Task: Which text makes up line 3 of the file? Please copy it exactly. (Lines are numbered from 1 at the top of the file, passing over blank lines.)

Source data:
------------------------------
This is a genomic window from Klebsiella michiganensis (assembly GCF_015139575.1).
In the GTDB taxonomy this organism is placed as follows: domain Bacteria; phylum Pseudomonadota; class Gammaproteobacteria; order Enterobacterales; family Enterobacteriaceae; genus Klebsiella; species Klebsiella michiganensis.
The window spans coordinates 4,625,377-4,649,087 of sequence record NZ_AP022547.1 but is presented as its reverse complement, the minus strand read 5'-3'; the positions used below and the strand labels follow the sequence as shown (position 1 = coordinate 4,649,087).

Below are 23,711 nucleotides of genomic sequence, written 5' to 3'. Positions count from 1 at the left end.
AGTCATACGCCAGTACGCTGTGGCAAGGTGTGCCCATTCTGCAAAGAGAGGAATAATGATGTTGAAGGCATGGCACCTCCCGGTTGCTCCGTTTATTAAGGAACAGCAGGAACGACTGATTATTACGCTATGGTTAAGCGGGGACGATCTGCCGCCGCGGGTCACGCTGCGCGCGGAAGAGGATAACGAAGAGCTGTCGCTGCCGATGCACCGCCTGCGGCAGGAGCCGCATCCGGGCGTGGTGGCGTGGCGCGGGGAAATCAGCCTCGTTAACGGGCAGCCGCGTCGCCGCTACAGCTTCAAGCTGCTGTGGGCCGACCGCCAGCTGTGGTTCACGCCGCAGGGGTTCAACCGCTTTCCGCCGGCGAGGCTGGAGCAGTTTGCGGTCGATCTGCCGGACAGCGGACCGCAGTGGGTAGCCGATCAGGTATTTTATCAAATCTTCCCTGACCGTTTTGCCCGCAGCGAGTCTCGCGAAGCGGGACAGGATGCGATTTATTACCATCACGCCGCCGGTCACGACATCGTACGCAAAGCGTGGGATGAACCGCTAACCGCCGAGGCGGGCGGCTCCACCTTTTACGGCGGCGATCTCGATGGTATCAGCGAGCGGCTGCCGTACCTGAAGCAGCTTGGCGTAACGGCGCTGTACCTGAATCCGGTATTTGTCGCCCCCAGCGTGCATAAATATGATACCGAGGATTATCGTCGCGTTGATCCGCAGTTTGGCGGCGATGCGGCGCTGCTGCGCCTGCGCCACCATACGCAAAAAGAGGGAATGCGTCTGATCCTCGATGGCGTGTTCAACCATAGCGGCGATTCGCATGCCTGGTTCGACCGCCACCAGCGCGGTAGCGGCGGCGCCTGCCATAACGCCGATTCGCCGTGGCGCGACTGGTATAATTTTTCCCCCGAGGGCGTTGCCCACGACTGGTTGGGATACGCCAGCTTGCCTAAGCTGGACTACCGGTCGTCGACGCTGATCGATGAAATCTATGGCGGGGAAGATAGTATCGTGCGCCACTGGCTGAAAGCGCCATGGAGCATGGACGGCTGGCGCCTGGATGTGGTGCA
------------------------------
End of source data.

The window spans coordinates 4,625,377-4,649,087 of sequence record NZ_AP022547.1 but is presented as its reverse complement, the minus strand read 5'-3'; the positions used below and the strand labels follow the sequence as shown (position 1 = coordinate 4,649,087).